After a challenging year for digital health startups that saw a pullback in funding, could partnerships with pharma companies help fuel success? Felix Lee, Sanofi’s U.S. digital healthcare medical head, said pharmaceutical firms can assist with study design, relationships with insurers, and communicating the benefits of a product to patients.
A year ago, Sanofi struck a partnership with digital health company DarioHealth, which makes an app for managing diabetes and a smartphone-connected blood glucose monitor that uses fingersticks. The two companies recently presented data at the American Diabetes Association’s scientific sessions showing that Dario users had a larger reduction in blood sugar levels than non-users.
In an interview, Lee talked about why Sanofi decided to partner with DarioHealth, and how bringing a digital health product to market differs from a drug.
This article has been edited for length and clarity.
MEDTECH DIVE: How did your partnership with DarioHealth come together?
LEE: The whole premise of working with DarioHealth was that even though digital health is not the bread and butter of what a pharma company does, we have these transferable skills that can be applied in the digital health space.
Pharma is very highly regulated. We know how to run studies that are of high quality to meet regulatory standards and to be able to showcase the value of drugs. So we believed that we could do something similar in the digital health space, which is much less well developed.
There were three parts to the partnership. One was co-promotion. [The] second area was around product development. The third area was around evidence generation.
Do you hope your recent study results will translate into payer coverage of Dario’s system?
We were trying to target a few things that payers would want to know. They obviously want to know that [the digital therapeutic] works, but they also more importantly want to know what kind of economic impact it will have for the health plan. Not only does it work on the individual, [but] how does that translate into managing a population of people with diabetes?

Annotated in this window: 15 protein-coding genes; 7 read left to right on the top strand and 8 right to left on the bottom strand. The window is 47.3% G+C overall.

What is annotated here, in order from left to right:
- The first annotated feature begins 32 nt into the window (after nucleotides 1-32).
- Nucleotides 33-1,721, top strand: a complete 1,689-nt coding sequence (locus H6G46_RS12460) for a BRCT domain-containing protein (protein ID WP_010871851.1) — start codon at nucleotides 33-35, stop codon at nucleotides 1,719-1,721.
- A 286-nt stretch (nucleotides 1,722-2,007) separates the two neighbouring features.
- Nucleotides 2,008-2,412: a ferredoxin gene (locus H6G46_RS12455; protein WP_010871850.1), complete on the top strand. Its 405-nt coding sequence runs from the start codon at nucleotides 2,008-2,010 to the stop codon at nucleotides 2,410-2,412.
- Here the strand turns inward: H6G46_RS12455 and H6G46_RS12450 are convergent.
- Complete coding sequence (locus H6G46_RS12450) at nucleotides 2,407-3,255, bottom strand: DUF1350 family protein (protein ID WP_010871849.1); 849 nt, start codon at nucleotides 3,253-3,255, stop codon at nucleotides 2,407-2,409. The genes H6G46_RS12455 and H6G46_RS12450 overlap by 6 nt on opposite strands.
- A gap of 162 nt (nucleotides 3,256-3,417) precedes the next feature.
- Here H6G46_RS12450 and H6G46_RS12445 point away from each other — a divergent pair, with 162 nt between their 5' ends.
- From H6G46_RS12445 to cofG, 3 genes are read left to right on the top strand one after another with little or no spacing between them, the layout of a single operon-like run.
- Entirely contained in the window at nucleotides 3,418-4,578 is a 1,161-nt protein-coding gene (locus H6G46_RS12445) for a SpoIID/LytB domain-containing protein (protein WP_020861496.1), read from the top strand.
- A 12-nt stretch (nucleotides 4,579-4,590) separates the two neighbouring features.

We designed the study to show not only what happens on an average individual level, in terms of the A1c reduction between users and non-users. In our secondary endpoint, we also looked at what does that mean in terms of population health management, especially when they have to hit quality measures?
In the last year, several digital health companies including Akili and Better Therapeutics have faced layoffs. Pear Therapeutics, a pioneer in prescription digital therapeutics, filed for bankruptcy. Has that changed your thinking or approach?
The Pear Therapeutics example — they did things following the prescription pathway, and they ran a randomized clinical study, they [had] a pipeline of different indications they were exploring. At the end of the day, some of the feedback that we’ve heard was that the payers are not receptive to it, even though they've done all the right things. And then they're not seeing the patient uptake.
It illustrates that in digital health, there is a lot more than just getting the studies right and proving it works, and getting regulatory approval. There is still a lot after that around things like implementation, do we have the right workflow, etc. It's a good reminder that the journey in digital health is not the same as for drugs, and we need to take a different lens to look at digital health.
With a prescription digital therapeutic, the provider and the physicians need to know exactly how things work because they are the ones prescribing it. And so, there is a very big learning curve.
With a non-prescription one, I think one of the benefits is that the companies themselves take on the burden of activating the patients who want to be using this, and so in a way it relieves the burden off the [healthcare provider] community. But at the same time, they can still benefit from all the data in between episodes of care that is still accumulated.
How does a solution like this fit in with drugs and devices used to manage diabetes?
The way we look at digital health is that it is another mode of intervention. Digital health operates in an ecosystem.
A few months ago, Dario also signed a data-sharing agreement with Dexcom. What we're trying to do is to make sure that regardless of whether a patient is using a finger-stick [glucose] meter like Dario’s, or they're using a CGM like Dexcom, the glucose monitoring data can flow in and complement the other types of data that Dario has, whether it is around carb counting, measuring blood pressure, measuring weight, adding a dose of insulin, or logging food. All of that comes into the same place, so that there's much more context around how to interpret the blood glucose readings.
The way we've designed the studies is to show that there is additional benefit over and above whatever usual care of drug treatment that these people are having. Because — even though I work for a pharma company — I'm in the area where we are working on digital health and we’re separate from the drugs business, so we don't have a specific interest around Sanofi drugs. We’re trying to look at the person with diabetes more holistically.
We see digital as a complement to drug therapy. It is really there to help optimize the journey that the patient is taking as they are living with the disease, and hopefully it optimizes the way that they are interacting with the healthcare system, so the patients themselves benefit more.